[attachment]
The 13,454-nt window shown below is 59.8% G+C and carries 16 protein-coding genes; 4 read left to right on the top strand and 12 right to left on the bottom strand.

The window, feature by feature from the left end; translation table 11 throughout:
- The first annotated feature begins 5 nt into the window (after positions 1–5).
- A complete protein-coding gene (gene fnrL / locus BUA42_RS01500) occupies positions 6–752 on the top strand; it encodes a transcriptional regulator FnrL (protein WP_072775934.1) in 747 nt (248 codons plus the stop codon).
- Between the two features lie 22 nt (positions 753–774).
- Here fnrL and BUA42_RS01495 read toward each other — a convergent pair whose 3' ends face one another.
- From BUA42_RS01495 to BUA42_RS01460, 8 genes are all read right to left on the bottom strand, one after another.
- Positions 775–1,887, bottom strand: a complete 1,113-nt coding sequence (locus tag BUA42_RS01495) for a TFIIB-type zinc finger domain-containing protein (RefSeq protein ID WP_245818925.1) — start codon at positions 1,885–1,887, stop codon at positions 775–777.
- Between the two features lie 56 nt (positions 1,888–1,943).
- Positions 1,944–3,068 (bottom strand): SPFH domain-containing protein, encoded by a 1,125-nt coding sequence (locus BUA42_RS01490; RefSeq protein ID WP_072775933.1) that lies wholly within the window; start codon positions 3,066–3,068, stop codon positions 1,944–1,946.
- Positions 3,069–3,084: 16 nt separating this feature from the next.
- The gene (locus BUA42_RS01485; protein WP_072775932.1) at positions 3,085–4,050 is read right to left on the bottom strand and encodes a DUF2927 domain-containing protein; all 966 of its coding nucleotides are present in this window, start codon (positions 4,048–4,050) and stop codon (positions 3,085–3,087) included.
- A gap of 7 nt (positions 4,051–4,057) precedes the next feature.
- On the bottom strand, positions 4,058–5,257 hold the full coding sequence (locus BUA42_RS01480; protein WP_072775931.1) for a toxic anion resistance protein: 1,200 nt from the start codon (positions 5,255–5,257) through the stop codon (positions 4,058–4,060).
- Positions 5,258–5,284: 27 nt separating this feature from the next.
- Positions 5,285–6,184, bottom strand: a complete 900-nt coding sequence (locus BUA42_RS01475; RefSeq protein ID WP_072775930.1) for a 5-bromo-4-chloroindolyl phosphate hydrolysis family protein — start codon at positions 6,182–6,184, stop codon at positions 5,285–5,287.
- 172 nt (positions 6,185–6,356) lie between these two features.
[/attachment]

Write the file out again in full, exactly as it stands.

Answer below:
The 13,454-nt window shown below is 59.8% G+C and carries 16 protein-coding genes; 4 read left to right on the top strand and 12 right to left on the bottom strand.

The window, feature by feature from the left end; translation table 11 throughout:
- The first annotated feature begins 5 nt into the window (after positions 1–5).
- A complete protein-coding gene (gene fnrL / locus BUA42_RS01500) occupies positions 6–752 on the top strand; it encodes a transcriptional regulator FnrL (protein WP_072775934.1) in 747 nt (248 codons plus the stop codon).
- Between the two features lie 22 nt (positions 753–774).
- Here fnrL and BUA42_RS01495 read toward each other — a convergent pair whose 3' ends face one another.
- From BUA42_RS01495 to BUA42_RS01460, 8 genes are all read right to left on the bottom strand, one after another.
- Positions 775–1,887, bottom strand: a complete 1,113-nt coding sequence (locus tag BUA42_RS01495) for a TFIIB-type zinc finger domain-containing protein (RefSeq protein ID WP_245818925.1) — start codon at positions 1,885–1,887, stop codon at positions 775–777.
- Between the two features lie 56 nt (positions 1,888–1,943).
- Positions 1,944–3,068 (bottom strand): SPFH domain-containing protein, encoded by a 1,125-nt coding sequence (locus BUA42_RS01490; RefSeq protein ID WP_072775933.1) that lies wholly within the window; start codon positions 3,066–3,068, stop codon positions 1,944–1,946.
- Positions 3,069–3,084: 16 nt separating this feature from the next.
- The gene (locus BUA42_RS01485; protein WP_072775932.1) at positions 3,085–4,050 is read right to left on the bottom strand and encodes a DUF2927 domain-containing protein; all 966 of its coding nucleotides are present in this window, start codon (positions 4,048–4,050) and stop codon (positions 3,085–3,087) included.
- A gap of 7 nt (positions 4,051–4,057) precedes the next feature.
- On the bottom strand, positions 4,058–5,257 hold the full coding sequence (locus BUA42_RS01480; protein WP_072775931.1) for a toxic anion resistance protein: 1,200 nt from the start codon (positions 5,255–5,257) through the stop codon (positions 4,058–4,060).
- Positions 5,258–5,284: 27 nt separating this feature from the next.
- Positions 5,285–6,184, bottom strand: a complete 900-nt coding sequence (locus BUA42_RS01475; RefSeq protein ID WP_072775930.1) for a 5-bromo-4-chloroindolyl phosphate hydrolysis family protein — start codon at positions 6,182–6,184, stop codon at positions 5,285–5,287.
- 172 nt (positions 6,185–6,356) lie between these two features.